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Mk 11:1-11 · Php 2:5-11 · Isa 50:4-9a · Ps 118
This Week's Sermons

When the Cheering Stopped
Matthew 21:1-11

Some years ago a book was written by Gene Smith, a noted American historian. The title was "When The Cheering Stopped." It was the story of President Woodrow Wilson and the events leading up to and following WWI. When that war was over Wilson was an international hero. There was a great spirit of optimism abroad, and people actually believed that the last war had been fought and the world had been made safe for democracy.

On his first visit to Paris after the war Wilson was greeted by cheering mobs. He was actually more popular than their own heroes. The same thing was true in England and Italy. In a Vienna hospital a Red Cross worker had to tell the children that there would be no Christmas presents because of the war and the hard times. The children didn't believe her. They said that President Wilson was coming and they knew that everything would be all right.

The cheering lasted about a year. Then it gradually began to stop. It turned out that the political leaders in Europe were more concerned with their own agendas than they were a lasting peace. At home, Woodrow Wilson ran into opposition in the United States Senate and his League of Nations was not ratified. Under the strain of it all the President's health began to break. In the next election his party was defeated. So it was that Woodrow Wilson, a man who barely a year or two earlier had been heralded as the new world Messiah, came to the end of his days a broken and defeated man.

It's a sad story, but one that is not altogether unfamiliar. The ultimate reward for someone who tries to translate ideals into reality is apt to be frustration and defeat. There are some exceptions, of course, but not too many.

It happened that way to Jesus...

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Leonard Sweet's Sermon

Get Out the Ticker Tape
Mark 11:1-11

There is a time-honored story about a little boy who was sick. It was Palm Sunday and the children waved palm branches to open the service. But this young man stayed home from church with his mother.

His father returned from church holding a palm branch. The little boy was curious and asked, "Why do we wave palm branches on Palm Sunday, Dad, and why do we call it Palm Sunday?"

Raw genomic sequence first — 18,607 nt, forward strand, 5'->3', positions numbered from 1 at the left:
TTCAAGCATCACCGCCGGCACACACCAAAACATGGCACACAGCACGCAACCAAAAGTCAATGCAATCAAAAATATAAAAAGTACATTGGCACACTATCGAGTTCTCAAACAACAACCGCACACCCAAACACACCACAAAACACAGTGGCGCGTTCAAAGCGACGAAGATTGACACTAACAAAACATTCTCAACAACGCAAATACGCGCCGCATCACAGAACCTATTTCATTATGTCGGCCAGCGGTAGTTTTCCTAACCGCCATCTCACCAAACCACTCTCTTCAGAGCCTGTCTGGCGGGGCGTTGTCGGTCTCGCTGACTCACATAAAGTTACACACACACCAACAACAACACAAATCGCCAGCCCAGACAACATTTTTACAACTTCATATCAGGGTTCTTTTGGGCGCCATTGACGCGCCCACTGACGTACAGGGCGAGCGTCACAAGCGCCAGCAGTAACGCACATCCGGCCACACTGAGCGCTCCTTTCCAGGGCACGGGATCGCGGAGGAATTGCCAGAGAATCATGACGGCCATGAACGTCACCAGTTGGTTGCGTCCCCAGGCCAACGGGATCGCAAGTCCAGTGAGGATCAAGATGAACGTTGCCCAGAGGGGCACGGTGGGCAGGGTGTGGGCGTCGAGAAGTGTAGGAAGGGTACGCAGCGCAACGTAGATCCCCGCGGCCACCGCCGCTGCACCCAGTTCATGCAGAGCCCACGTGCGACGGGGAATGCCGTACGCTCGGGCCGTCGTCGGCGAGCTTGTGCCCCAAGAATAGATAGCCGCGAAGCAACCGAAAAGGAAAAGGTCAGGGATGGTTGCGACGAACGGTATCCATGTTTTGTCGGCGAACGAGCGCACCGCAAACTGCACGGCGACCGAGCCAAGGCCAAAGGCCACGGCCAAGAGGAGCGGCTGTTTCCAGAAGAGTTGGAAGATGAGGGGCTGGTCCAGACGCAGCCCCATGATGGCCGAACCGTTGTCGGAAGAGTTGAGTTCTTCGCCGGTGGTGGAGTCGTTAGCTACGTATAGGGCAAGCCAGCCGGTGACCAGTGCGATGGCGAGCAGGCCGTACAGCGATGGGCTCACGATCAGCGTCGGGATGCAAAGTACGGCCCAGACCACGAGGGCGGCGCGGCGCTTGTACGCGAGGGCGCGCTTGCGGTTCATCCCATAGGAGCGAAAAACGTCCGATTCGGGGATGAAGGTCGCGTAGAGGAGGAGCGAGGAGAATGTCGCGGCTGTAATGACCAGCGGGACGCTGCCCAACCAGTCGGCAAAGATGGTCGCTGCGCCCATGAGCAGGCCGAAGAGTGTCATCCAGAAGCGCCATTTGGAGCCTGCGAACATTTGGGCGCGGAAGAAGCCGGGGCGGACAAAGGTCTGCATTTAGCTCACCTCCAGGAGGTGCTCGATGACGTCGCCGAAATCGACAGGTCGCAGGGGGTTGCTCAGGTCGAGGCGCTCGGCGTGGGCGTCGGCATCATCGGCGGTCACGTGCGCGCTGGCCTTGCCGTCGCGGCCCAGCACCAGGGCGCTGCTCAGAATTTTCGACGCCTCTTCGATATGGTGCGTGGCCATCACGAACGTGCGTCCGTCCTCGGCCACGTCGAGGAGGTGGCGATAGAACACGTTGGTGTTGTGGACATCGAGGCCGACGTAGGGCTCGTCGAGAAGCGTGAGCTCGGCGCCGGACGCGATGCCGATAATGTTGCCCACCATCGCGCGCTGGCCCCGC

"You see," his Dad explained, "when Jesus came into town, everyone waved palm branches to honor him, so we got palm branches in the worship service today."

The little boy replied, "Aw, Shucks! The one Sunday I miss is the Sunday that Jesus shows up."

Well, I'm confident that Jesus will show up today, even though we will not be able to welcome him with quite the excitement with which the crowd in Jerusalem welcomed him 2,000 years ago. Someone has compared the reception Jesus received to a ticker-tape parade in New York City honoring heroes and celebrities.

Some of our young people might wonder what ticker-tape is. For those who may never have seen the stuff, ticker-tape refers to long, narrow strands of paper, with holes punched in them. These strands of paper once carried information about the performance of the New York Stock Exchange.

As the information was entered by machines, holes were punched in the tape as it fed through, and other machines would read the information for the benefit of brokers and investors. It was sort of an early computer--all very modern in the first half of the twentieth century. But there was a problem--what do you do with the tape once it had gone through the reader and was no longer useful?

One cynic says since all that ticker-tape was waste paper and, even then, expensive to get rid of, some enterprising person had the bright idea of staging a parade for some hero and dumping the whole mess out the window.

This is not quite true. Actually, the greatest honor that the city of New York can bestow upon an individual or a collection of individuals, say a championship sports team, is to throw a ticker-tape parade. Since the first parade in 1886, 204 of these celebrations have taken place. Since then thousands of tons of paper have descended on the heads of various kinds of heroes...

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